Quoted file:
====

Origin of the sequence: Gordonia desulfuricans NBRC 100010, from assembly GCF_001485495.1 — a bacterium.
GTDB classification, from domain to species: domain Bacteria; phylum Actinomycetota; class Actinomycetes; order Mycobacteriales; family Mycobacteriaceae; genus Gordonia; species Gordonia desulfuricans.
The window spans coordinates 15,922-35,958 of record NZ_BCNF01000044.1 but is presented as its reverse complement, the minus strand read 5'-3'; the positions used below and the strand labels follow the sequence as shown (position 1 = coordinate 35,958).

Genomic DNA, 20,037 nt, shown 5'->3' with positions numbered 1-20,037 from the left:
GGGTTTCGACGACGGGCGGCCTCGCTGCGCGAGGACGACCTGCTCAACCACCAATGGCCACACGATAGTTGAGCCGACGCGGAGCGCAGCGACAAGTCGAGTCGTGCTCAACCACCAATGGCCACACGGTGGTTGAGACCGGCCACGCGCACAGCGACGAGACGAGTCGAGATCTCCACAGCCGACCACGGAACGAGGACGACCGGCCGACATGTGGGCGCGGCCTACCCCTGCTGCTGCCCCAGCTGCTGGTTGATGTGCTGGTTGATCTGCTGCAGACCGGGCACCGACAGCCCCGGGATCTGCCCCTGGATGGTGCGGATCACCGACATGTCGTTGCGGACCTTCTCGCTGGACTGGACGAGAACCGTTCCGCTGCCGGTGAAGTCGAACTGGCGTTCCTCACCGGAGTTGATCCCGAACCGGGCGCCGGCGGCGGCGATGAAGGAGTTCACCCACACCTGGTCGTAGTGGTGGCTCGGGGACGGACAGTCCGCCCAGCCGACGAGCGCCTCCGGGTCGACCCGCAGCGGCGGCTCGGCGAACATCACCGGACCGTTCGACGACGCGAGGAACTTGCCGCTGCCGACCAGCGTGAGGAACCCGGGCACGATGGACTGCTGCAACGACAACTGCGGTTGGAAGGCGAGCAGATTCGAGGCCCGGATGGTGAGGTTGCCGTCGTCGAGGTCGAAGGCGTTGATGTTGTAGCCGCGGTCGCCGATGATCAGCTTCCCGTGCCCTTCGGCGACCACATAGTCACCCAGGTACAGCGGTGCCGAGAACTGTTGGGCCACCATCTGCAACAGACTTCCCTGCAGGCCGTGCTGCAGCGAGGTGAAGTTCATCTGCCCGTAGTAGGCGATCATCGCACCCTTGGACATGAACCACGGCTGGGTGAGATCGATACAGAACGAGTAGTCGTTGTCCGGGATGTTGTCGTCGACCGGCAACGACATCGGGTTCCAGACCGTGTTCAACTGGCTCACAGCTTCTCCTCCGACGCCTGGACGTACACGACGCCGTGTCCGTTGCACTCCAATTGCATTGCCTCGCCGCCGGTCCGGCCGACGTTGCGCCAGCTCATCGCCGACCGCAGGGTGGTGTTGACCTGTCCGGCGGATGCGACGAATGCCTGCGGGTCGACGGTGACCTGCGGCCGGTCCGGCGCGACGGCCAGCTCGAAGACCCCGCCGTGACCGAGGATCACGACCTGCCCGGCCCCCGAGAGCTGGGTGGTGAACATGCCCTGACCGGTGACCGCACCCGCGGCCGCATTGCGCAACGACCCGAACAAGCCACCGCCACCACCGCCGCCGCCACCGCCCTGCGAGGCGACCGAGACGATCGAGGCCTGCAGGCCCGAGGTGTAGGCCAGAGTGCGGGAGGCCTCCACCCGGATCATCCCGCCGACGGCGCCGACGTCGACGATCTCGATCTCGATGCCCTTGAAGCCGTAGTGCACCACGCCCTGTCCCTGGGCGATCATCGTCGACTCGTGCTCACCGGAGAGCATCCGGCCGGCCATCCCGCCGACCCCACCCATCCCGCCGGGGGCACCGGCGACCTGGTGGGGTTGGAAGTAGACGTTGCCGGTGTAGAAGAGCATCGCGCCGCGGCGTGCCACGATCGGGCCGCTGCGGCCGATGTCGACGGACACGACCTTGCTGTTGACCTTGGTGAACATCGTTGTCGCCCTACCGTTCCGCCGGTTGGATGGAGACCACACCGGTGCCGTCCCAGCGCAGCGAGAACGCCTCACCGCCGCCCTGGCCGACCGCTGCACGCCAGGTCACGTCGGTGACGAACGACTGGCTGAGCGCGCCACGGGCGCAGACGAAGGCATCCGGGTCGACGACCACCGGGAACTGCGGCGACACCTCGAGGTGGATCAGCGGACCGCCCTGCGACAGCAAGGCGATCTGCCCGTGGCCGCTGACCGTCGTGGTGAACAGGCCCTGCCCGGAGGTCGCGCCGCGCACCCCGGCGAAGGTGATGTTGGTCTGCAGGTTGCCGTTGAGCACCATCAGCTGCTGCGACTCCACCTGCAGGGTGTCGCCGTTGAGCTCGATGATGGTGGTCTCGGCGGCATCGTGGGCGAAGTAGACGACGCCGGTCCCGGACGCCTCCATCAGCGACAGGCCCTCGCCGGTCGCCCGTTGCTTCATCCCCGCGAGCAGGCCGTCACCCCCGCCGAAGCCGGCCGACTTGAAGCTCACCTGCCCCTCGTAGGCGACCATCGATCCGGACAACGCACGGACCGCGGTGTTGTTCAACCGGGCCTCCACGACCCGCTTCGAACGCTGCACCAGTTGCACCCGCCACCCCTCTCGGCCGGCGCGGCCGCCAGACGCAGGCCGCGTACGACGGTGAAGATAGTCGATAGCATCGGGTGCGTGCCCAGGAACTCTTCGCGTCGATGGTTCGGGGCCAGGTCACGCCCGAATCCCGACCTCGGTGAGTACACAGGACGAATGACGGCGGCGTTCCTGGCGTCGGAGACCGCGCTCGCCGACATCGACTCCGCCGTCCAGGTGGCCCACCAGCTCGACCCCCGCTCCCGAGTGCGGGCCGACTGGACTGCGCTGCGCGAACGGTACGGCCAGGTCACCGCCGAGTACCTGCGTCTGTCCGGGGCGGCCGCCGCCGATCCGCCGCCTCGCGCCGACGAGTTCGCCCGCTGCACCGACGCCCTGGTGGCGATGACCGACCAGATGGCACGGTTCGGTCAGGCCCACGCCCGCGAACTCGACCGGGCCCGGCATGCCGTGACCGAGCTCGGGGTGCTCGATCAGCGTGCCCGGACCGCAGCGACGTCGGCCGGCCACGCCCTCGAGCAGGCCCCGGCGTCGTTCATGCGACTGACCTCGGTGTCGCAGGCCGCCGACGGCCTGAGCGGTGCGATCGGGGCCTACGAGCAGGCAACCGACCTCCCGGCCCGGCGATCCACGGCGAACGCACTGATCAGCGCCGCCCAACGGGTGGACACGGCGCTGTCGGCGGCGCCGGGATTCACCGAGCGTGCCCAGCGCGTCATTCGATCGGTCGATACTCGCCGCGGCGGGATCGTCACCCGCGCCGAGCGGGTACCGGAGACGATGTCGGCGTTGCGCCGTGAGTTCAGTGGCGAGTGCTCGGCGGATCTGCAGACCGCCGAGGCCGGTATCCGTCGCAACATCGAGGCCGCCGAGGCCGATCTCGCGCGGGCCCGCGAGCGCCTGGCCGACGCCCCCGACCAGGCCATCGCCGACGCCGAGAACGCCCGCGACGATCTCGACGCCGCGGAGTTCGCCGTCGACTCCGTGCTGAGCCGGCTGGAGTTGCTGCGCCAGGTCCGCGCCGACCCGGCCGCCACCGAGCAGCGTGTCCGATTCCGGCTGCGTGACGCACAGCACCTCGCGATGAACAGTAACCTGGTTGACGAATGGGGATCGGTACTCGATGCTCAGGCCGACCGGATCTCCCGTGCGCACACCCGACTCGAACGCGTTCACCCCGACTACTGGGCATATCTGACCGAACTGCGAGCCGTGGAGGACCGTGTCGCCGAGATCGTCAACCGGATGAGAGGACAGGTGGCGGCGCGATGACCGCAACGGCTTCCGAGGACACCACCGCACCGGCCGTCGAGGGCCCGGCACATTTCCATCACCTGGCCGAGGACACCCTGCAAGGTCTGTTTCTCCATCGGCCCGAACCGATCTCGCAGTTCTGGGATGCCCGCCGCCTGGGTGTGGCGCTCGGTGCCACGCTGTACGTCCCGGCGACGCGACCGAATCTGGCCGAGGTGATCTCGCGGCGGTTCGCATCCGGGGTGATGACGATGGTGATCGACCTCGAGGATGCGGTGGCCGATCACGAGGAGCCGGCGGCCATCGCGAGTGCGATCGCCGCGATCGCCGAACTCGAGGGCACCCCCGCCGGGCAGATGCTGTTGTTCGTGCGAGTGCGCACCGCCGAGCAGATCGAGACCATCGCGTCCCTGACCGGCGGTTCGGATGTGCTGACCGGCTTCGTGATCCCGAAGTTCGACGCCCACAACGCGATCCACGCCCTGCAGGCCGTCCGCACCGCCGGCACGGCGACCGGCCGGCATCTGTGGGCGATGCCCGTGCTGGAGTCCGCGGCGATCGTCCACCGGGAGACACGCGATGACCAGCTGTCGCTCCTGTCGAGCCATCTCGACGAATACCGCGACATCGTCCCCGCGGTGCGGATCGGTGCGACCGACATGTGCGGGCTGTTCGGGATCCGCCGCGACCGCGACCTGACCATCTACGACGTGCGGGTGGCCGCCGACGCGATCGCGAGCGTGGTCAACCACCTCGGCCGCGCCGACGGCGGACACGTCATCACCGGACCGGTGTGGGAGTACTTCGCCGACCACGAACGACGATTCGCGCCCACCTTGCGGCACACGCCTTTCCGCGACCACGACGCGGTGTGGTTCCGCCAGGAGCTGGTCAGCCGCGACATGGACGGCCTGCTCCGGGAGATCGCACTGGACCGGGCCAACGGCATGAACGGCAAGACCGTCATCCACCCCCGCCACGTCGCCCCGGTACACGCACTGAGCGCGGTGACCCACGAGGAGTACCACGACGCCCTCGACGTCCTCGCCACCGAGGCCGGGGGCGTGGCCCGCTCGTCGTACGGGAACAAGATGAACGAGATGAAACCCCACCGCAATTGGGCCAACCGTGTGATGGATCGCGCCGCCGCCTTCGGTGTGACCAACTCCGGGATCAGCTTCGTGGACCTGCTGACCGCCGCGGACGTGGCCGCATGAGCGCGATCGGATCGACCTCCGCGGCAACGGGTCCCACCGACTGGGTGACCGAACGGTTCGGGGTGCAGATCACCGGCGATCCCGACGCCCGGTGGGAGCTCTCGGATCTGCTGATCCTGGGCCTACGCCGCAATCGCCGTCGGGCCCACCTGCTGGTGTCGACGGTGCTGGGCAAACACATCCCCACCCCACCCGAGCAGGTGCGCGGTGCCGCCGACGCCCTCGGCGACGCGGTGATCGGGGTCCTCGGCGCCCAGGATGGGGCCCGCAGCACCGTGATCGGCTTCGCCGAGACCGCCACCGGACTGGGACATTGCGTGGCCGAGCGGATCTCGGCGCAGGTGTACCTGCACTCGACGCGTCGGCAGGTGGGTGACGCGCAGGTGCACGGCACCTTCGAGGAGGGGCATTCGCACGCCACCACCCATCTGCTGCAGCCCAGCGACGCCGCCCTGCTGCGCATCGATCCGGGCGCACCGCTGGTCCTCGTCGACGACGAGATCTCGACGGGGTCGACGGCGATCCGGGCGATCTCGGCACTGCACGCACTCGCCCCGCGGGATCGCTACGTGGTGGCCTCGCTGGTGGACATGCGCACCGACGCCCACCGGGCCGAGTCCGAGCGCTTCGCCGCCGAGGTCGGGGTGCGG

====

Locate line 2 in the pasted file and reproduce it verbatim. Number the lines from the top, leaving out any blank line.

GTDB classification, from domain to species: domain Bacteria; phylum Actinomycetota; class Actinomycetes; order Mycobacteriales; family Mycobacteriaceae; genus Gordonia; species Gordonia desulfuricans.